Equity release products allow you to release some of the value in your home without having to make regular repayments if you don’t want to – or can’t afford to. The most common type of equity release product is called a “lifetime mortgage” – where the interest is added to the loan and is all paid off when you die, or sell the property.
The other type of equity release plan is called a “home reversion” scheme. These allow you to sell a proportion of your home and continue living in it. When you die, or sell the property, the equity release provider gets back the percentage that they’ve bought, and your estate (the people you’ve left your money to) gets the rest.
What to consider
Equity release can be a good way to pay down your debts in one go, and free yourself up from the regular repayments. It can also be a good way of borrowing for one off expenses, such as renovations to your home.
But beware that equity release means there’ll be less left to leave to your family when you die. In the case of a lifetime mortgage, you could end up with all the value in your home being owed to the lender if you live a long life.
Some equity release deals also allow you to make repayments, so that you slow down the rate at which your loan builds up – protecting more of the equity in your home to pass onto your loved ones when you die.
If you are considering getting equity release, it’s vital you get independent financial and legal advice to make sure you pick the best option, and consider all the pros and cons.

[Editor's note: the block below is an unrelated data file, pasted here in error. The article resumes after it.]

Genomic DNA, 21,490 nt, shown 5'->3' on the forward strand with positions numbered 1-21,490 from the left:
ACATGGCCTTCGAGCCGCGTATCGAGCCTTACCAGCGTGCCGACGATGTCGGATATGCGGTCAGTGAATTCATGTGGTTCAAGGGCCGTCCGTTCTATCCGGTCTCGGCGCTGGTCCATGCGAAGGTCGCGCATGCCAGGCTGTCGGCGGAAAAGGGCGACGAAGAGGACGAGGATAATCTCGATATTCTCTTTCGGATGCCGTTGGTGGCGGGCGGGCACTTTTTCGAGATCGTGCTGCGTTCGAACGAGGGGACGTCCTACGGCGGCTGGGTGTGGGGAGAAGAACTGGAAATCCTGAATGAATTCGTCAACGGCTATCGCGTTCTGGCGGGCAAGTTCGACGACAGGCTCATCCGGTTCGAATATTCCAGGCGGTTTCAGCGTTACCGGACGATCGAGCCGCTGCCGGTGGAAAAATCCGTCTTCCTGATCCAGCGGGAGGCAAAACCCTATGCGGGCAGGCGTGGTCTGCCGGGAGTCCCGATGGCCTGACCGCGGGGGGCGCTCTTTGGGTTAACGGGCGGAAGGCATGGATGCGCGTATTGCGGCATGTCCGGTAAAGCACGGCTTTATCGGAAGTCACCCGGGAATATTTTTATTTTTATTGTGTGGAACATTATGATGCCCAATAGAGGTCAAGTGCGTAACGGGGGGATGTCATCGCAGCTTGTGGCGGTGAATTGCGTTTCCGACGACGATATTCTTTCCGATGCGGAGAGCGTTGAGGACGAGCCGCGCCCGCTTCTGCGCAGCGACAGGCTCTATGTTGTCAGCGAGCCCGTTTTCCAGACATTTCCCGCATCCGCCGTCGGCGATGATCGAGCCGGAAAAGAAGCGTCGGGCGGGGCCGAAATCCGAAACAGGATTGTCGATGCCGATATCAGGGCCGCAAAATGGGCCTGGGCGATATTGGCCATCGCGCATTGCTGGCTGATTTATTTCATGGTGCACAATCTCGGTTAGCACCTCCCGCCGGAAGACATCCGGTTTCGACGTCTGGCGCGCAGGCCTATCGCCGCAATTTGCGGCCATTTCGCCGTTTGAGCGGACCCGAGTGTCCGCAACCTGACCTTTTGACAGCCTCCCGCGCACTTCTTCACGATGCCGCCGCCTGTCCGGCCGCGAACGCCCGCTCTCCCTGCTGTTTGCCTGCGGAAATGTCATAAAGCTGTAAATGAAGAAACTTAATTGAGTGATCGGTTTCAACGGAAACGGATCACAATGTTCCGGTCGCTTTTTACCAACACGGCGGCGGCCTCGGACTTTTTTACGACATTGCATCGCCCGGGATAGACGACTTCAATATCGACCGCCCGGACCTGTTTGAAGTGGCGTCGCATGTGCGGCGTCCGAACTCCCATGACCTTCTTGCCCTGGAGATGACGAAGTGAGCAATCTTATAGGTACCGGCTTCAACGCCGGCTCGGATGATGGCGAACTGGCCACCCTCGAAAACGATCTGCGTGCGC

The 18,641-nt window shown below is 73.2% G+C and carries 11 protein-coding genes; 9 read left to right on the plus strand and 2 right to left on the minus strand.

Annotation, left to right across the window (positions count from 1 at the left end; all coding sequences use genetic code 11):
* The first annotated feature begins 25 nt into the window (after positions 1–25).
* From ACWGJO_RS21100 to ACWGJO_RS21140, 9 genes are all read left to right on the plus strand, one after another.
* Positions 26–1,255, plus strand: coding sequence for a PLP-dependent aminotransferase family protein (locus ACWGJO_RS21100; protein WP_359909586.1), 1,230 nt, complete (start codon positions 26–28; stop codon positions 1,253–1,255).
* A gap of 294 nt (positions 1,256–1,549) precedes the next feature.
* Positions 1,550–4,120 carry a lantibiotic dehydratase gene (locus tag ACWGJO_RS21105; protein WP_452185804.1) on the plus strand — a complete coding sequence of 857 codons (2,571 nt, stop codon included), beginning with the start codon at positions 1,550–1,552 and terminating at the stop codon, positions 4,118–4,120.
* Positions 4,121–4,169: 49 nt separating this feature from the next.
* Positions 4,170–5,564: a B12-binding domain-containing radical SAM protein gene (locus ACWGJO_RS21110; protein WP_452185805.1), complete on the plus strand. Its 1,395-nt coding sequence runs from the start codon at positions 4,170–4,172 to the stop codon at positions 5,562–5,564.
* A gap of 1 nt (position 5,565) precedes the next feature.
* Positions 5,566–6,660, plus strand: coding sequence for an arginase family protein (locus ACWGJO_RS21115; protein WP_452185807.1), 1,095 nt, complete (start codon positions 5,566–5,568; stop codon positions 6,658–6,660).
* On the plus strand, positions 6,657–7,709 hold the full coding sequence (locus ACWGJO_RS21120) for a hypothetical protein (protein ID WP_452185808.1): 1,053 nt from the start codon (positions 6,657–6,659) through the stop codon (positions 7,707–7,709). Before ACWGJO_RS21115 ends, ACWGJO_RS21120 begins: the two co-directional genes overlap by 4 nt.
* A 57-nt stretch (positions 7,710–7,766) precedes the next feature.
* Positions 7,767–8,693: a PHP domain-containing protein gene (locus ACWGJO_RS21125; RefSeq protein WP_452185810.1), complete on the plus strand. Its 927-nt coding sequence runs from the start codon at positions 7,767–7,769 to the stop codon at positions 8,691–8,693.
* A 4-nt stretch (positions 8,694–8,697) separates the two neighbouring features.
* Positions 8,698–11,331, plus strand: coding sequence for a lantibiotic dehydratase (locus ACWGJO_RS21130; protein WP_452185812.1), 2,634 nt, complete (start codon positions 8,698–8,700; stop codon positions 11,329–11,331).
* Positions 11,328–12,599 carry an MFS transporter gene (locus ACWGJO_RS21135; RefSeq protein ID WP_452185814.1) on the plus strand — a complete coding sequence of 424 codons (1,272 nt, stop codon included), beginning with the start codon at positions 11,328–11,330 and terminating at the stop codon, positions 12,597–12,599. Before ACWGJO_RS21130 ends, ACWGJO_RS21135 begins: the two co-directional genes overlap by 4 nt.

Earn some extra income
For many people, retirement is the reward for a hard-working life – a chance to rest, relax and do more of the things you enjoy. But if you’re still fit and healthy, one obvious option to get on top of your debts is to do some occasional paid work to top up your pension income.
You may not want the demands of the 9 to 5, but there are plenty of flexible jobs that may allow you to work for a few hours a week and top up your pension income.
Asking for debt support in retirement
Not everyone is able to carry on working in retirement. And if you don’t own your own home, then equity release will not be an option.
If you can’t bring down your expenditure below your monthly income – and you’ve exhausted all other options – you’ll need to look at getting professional debt advice.
Charities like Stepchange
They may be able to negotiate with the companies who you owe money to – to reduce your monthly repayments, or even to get them to write off some of your debts.
They’ve helped hundreds of thousands of people in the UK – and they offer a supportive, non-judgmental service. If you’re struggling to get on top of your debts, the earlier you put in a call for help, the easier it is to set things right.